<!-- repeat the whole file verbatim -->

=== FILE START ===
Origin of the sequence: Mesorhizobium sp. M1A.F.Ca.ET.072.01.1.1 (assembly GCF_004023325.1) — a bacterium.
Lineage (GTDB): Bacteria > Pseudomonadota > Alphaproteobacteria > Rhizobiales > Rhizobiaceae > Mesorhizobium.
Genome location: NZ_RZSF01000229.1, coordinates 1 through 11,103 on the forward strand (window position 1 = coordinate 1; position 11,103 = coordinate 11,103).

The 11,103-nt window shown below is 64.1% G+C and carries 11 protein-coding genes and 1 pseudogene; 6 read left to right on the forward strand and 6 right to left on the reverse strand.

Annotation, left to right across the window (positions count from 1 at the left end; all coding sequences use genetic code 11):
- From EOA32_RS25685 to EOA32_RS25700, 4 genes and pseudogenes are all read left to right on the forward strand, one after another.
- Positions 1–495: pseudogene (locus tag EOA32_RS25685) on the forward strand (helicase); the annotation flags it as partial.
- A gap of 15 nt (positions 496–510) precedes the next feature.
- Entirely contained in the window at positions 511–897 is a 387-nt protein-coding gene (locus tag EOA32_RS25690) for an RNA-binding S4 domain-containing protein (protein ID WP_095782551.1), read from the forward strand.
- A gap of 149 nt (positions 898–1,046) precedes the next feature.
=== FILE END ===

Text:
Origin of the sequence: Mesorhizobium sp. M1A.F.Ca.ET.072.01.1.1 (assembly GCF_004023325.1) — a bacterium.
Lineage (GTDB): Bacteria > Pseudomonadota > Alphaproteobacteria > Rhizobiales > Rhizobiaceae > Mesorhizobium.
Genome location: NZ_RZSF01000229.1, coordinates 1 through 11,103 on the forward strand (window position 1 = coordinate 1; position 11,103 = coordinate 11,103).

The 11,103-nt window shown below is 64.1% G+C and carries 11 protein-coding genes and 1 pseudogene; 6 read left to right on the forward strand and 6 right to left on the reverse strand.

Annotation, left to right across the window (positions count from 1 at the left end; all coding sequences use genetic code 11):
- From EOA32_RS25685 to EOA32_RS25700, 4 genes and pseudogenes are all read left to right on the forward strand, one after another.
- Positions 1–495: pseudogene (locus tag EOA32_RS25685) on the forward strand (helicase); the annotation flags it as partial.
- A gap of 15 nt (positions 496–510) precedes the next feature.
- Entirely contained in the window at positions 511–897 is a 387-nt protein-coding gene (locus tag EOA32_RS25690) for an RNA-binding S4 domain-containing protein (protein ID WP_095782551.1), read from the forward strand.
- A gap of 149 nt (positions 898–1,046) precedes the next feature.